Microbial responses to environmental changes

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Book Series: Frontiers Research Topics ISSN: 16648714 ISBN: 9782889197231 Year: Pages: 261 DOI: 10.3389/978-2-88919-723-1 Language: English
Publisher: Frontiers Media SA
Subject: Microbiology --- Science (General)
Added to DOAB on : 2016-04-07 11:22:02
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Advances in next generation sequencing technologies, omics, and bioinformatics are revealing a tremendous and unsuspected diversity of microbes, both at a compositional and functional level. Moreover, the expansion of ecological concepts into microbial ecology has greatly advanced our comprehension of the role microbes play in the functioning of ecosystems across a wide range of biomes. Super-imposed on this new information about microbes, their functions and how they are organized, environmental gradients are changing rapidly, largely driven by direct and indirect human activities. In the context of global change, understanding the mechanisms that shape microbial communities is pivotal to predict microbial responses to novel selective forces and their implications at the local as well as global scale. One of the main features of microbial communities is their ability to react to changes in the environment. Thus, many studies have reported changes in the performance and composition of communities along environmental gradients. However, the mechanisms underlying these responses remain unclear. It is assumed that the response of microbes to changes in the environment is mediated by a complex combination of shifts in the physiological properties, single-cell activities, or composition of communities: it may occur by means of physiological adjustments of the taxa present in a community or selecting towards more tolerant/better adapted phylotypes. Knowing whether certain factors trigger one, many, or all mechanisms would greatly increase confidence in predictions of future microbial composition and processes. This Research Topic brings together studies that applied the latest molecular techniques for studying microbial composition and functioning and integrated ecological, biogeochemical and/or modeling approaches to provide a comprehensive and mechanistic perspective of the responses of micro-organisms to environmental changes. This Research Topic presents new findings on environmental parameters influencing microbial communities, the type and magnitude of response and differences in the response among microbial groups, and which collectively deepen our current understanding and knowledge of the underlying mechanisms of microbial structural and functional responses to environmental changes and gradients in both aquatic and terrestrial ecosystems. The body of work has, furthermore, identified many challenges and questions that yet remain to be addressed and new perspectives to follow up on.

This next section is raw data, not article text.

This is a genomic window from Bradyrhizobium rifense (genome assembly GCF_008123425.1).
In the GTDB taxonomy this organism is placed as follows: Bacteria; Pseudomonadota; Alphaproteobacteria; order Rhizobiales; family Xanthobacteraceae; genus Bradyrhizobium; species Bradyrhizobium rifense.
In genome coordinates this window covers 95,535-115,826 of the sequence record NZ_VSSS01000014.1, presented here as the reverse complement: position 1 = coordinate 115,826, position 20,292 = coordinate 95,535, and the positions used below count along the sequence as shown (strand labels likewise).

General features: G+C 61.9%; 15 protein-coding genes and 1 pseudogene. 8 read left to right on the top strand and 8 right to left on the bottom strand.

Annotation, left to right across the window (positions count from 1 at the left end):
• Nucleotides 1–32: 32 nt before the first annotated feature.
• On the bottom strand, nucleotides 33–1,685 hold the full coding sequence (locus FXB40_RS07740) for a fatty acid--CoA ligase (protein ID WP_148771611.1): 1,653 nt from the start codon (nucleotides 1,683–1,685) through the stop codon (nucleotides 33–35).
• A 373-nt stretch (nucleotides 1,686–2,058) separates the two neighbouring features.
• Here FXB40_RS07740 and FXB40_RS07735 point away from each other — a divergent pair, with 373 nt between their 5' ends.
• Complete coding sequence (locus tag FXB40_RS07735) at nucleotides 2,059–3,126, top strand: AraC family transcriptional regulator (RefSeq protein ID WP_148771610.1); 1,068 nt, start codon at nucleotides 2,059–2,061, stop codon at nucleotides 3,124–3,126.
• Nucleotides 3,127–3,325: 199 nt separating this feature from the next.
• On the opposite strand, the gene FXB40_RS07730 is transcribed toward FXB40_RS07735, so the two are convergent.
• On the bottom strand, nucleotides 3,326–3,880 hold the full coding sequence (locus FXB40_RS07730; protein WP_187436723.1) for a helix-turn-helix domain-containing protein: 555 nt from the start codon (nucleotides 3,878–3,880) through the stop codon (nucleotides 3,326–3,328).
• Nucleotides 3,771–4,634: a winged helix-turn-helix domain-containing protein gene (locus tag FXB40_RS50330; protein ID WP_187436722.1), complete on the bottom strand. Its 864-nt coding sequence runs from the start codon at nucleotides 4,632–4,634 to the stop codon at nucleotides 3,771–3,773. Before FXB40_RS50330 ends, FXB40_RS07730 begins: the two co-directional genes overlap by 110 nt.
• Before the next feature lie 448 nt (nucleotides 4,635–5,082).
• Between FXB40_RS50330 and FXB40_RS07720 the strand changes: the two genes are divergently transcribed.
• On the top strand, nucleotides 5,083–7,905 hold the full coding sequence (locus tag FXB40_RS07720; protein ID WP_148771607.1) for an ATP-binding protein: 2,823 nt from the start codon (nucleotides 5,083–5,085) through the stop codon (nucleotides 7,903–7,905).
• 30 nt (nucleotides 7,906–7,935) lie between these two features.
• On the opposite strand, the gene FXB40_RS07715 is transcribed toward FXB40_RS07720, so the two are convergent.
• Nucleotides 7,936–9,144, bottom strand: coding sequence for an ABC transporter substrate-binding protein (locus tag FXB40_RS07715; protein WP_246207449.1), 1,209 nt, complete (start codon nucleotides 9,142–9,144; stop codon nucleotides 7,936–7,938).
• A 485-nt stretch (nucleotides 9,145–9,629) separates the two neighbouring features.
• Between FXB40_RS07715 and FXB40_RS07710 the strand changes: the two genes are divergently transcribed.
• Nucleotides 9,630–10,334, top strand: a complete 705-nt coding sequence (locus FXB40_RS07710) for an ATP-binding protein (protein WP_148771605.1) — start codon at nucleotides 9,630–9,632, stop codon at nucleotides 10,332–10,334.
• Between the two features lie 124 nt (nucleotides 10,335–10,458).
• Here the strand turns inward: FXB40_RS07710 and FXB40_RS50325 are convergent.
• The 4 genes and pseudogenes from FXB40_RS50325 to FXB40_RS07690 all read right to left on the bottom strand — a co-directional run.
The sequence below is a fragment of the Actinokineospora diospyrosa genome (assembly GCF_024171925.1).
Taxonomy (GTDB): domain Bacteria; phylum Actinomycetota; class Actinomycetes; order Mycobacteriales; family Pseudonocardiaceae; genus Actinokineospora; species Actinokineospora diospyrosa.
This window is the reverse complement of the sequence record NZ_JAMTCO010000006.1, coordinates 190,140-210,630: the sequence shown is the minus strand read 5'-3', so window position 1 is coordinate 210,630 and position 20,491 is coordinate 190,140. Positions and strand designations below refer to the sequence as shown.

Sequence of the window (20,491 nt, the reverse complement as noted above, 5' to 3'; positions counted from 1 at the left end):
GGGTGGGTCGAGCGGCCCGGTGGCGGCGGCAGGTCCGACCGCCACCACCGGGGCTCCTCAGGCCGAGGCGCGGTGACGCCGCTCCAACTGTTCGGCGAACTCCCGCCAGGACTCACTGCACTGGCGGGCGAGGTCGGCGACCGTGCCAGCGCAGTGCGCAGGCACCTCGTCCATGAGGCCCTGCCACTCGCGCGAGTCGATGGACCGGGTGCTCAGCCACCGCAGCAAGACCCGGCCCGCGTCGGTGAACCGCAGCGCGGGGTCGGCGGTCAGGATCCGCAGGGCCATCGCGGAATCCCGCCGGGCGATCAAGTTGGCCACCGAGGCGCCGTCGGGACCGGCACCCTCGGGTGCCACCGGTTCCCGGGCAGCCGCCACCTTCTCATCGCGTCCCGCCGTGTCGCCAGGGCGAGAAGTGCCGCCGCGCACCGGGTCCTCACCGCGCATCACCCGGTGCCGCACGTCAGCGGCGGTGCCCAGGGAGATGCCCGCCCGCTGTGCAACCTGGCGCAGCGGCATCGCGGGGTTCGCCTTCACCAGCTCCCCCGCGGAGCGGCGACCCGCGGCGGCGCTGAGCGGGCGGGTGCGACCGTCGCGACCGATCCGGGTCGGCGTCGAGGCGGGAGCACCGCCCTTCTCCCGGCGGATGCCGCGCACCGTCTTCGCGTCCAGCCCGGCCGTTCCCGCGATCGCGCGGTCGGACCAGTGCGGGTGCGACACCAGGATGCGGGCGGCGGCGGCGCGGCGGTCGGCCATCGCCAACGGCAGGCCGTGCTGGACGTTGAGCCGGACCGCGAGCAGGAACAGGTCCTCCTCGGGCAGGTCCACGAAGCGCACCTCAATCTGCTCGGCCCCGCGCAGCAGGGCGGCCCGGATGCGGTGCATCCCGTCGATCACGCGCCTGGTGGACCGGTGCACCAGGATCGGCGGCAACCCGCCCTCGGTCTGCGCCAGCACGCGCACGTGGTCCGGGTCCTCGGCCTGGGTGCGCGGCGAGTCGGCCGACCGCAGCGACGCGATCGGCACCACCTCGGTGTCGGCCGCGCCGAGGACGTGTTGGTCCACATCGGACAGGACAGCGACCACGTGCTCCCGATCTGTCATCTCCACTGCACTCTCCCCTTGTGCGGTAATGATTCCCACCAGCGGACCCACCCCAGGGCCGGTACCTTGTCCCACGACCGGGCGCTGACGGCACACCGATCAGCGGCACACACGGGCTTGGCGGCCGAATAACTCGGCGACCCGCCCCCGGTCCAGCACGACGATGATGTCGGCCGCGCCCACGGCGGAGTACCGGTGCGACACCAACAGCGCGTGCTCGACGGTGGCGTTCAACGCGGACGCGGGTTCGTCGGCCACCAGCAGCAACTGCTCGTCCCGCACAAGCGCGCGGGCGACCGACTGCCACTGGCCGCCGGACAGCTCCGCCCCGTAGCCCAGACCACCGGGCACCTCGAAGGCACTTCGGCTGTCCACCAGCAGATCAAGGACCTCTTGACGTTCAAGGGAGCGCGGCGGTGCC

Molecular Ecology and Genetic Diversity of the Roseobacter Clade

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Book Series: Frontiers Research Topics ISSN: 16648714 ISBN: 9782889455386 Year: Pages: 138 DOI: 10.3389/978-2-88945-538-6 Language: English
Publisher: Frontiers Media SA
Subject: Science (General) --- Microbiology
Added to DOAB on : 2019-01-23 14:53:42